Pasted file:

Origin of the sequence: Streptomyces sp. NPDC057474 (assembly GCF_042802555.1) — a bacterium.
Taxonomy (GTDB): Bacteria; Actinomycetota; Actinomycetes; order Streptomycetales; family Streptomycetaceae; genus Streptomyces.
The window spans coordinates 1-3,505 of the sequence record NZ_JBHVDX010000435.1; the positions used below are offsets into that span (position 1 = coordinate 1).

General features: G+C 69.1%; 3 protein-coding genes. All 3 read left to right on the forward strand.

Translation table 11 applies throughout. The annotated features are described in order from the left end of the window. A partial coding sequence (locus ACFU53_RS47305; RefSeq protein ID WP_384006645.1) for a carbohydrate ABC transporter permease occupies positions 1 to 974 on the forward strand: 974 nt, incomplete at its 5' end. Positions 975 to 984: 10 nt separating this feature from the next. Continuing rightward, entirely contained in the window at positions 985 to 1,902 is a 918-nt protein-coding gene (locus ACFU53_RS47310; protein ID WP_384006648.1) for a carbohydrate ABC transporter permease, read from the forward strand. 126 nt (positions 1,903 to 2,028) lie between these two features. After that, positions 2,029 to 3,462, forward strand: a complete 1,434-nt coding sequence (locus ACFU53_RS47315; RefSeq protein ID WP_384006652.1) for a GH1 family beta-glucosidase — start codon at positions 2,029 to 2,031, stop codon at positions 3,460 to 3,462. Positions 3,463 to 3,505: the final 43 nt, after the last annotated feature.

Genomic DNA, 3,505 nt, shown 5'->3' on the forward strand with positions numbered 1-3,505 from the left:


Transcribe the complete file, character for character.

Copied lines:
Origin of the sequence: Streptomyces sp. NPDC057474 (assembly GCF_042802555.1) — a bacterium.
Taxonomy (GTDB): Bacteria; Actinomycetota; Actinomycetes; order Streptomycetales; family Streptomycetaceae; genus Streptomyces.
The window spans coordinates 1-3,505 of the sequence record NZ_JBHVDX010000435.1; the positions used below are offsets into that span (position 1 = coordinate 1).

General features: G+C 69.1%; 3 protein-coding genes. All 3 read left to right on the forward strand.

Translation table 11 applies throughout. The annotated features are described in order from the left end of the window. A partial coding sequence (locus ACFU53_RS47305; RefSeq protein ID WP_384006645.1) for a carbohydrate ABC transporter permease occupies positions 1 to 974 on the forward strand: 974 nt, incomplete at its 5' end. Positions 975 to 984: 10 nt separating this feature from the next. Continuing rightward, entirely contained in the window at positions 985 to 1,902 is a 918-nt protein-coding gene (locus ACFU53_RS47310; protein ID WP_384006648.1) for a carbohydrate ABC transporter permease, read from the forward strand. 126 nt (positions 1,903 to 2,028) lie between these two features. After that, positions 2,029 to 3,462, forward strand: a complete 1,434-nt coding sequence (locus ACFU53_RS47315; RefSeq protein ID WP_384006652.1) for a GH1 family beta-glucosidase — start codon at positions 2,029 to 2,031, stop codon at positions 3,460 to 3,462. Positions 3,463 to 3,505: the final 43 nt, after the last annotated feature.

Genomic DNA, 3,505 nt, shown 5'->3' on the forward strand with positions numbered 1-3,505 from the left: